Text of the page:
Elvis Costello - The Trust Sessions 1981
Elvis Costello was the first person I ever photographed in a Studio, it was March 1978. We did it at the same time as the two consecutive NME Cover stories, one with Nick Lowe, the other of him sitting on a bench. I never showed them to the paper, mainly because they were in color, but also because Studio Photography was not allowed yet, documentary, live, or while they were being interviewed was the norm back then.
I set about changing that, but I had to wait until 1980 and the launch of the Face before anyone took me seriously, Pop Stars on White was simply not considered interesting, it was considered to be boring, the stuff for PR photos.
But in 1979 Jake Riviera asked me to shoot EC in the Studio for Armed Forces, he had a vision of Elvis smoking, I had a vision of him standing with his guitar, his feet awkwardly bent, but in the end a painting of a Herd of Charging Elephants was used, Jake's smoking photo was put on ice, and the full length shot was printed 70 feet high above the Dominion in Tottenham Court Road.
Trust was our next venture into the Studio, this time it was somber, dark hat, coat and suit, a cigarette in hand, it got proofed, but in the end it lost out to a frame from Barney Bubbles Video for New Lace Sleeves, a color shot of EC looking over his glasses, it became somewhat Iconic.
The pose was something we came up with in the Studio, weeks before the video. That image had a Frank Sinatra vibe to it, his hand making the perfect wave, I loved it but it was not part of the brief, so it appears here for the first time.
Next up was something that was the ultimate photographic honor, the chance to use the giant 20x24 Polaroid camera, that produced an instant print two feet high, there were only five of these cameras in the world.
I called EC and asked him if he would sit for me, he eagerly agreed, the camera was incredibly slow to use, and you only got ten sheets of film, I shot nine frames, with only three decent photos, one of which appeared on the cover of the Face, the last frame however was something completely different. He looked away from the lens, I asked him to look down, wearing his black beret Jake joked that it was his Laurence Olivier pose, in retrospect that was quite a compliment.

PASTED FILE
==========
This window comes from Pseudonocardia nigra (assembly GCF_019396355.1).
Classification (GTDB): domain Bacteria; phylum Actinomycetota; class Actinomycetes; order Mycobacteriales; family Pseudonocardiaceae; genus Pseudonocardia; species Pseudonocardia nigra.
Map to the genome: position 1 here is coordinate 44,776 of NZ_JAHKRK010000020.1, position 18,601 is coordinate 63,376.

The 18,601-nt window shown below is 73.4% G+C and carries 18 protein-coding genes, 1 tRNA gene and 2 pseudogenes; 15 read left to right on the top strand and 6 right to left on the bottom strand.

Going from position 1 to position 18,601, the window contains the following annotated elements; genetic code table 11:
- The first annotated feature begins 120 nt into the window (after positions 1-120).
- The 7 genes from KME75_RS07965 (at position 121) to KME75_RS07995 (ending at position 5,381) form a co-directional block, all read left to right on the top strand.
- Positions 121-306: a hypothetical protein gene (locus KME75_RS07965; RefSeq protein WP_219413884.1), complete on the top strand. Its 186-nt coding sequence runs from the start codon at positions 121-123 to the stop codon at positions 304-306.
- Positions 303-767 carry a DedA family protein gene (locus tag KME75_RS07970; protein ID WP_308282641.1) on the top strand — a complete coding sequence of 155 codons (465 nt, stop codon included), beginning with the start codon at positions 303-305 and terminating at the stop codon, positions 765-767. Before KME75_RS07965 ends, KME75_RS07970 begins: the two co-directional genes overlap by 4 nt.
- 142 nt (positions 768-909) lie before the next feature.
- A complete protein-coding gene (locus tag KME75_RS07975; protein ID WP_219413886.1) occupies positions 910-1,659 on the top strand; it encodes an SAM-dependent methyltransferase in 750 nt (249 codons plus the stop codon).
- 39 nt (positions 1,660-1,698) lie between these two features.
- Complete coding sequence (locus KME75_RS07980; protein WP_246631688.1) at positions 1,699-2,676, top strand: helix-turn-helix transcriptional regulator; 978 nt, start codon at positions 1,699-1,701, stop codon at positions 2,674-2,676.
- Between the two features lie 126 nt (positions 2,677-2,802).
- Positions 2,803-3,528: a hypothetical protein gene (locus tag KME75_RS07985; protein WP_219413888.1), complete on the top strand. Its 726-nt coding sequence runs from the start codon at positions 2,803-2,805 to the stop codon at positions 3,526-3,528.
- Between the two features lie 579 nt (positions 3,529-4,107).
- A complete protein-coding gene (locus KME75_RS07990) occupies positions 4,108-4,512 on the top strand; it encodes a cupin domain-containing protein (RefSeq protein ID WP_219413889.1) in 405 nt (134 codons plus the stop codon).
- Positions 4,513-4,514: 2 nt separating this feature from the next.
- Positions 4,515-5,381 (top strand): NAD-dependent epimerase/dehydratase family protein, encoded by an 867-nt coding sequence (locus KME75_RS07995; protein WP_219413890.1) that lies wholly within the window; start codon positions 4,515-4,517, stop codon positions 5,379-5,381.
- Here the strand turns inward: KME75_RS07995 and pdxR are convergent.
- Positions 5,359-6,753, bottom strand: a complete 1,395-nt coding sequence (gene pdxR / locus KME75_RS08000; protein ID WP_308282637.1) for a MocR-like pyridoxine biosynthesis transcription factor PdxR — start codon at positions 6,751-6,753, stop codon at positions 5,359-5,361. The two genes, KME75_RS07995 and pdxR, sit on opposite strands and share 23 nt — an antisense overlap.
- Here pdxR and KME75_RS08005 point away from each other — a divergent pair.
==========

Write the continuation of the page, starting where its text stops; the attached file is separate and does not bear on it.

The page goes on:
We shot more pictures to go with the Face story, but it was 1982 and from his bag he produced a blue sweater, and matching blue glasses. I documented it, but kept it hidden, if Jake had seen that I would be in trouble, no way would he want EC to be photographed in that outfit. I thought it was cute, but it remained under wraps for 32 years.
In 1986 we worked again, around the time of King of America, as well as some Django Reinhardt looking ones, EC suddenly appeared in a bright yellow coat, and black watch tartan shoes, I made him jump up and down, jumping for joy was the Fleet Street name for it.
In 1991 he teamed up with the Brodsky Quartet and I got to shoot him with Classical Musicians, they were about to go on tour, I warned the musicians of the perils to come. You are going to get screamed at, way more than the polite applause you get at Classical a concerts, it will change you forever, you will never be the same again, I was right.
Although I had given up photographing people by the mid nineties, I did agree in 1996 to do one last session in New York, to promote North, his latest disc, I used a large format 4x5 camera this time, the results were simple, but stunning. I used my favorite trick, the black turtle neck sweater, cover up the neck, hide few pounds, it worked as advertised.
I always had fun in the studio with him, he enjoyed dressing up, and throwing a few shapes for the camera, we never failed to produce good work, the chemistry between us had been there since the first time we met, it's still there now 35 years later.
Being friends and shooting stars is the best way to work, I had similar chemistry with Phil Lynott and Pete Townshend, but I enjoyed working with Elvis the best of all...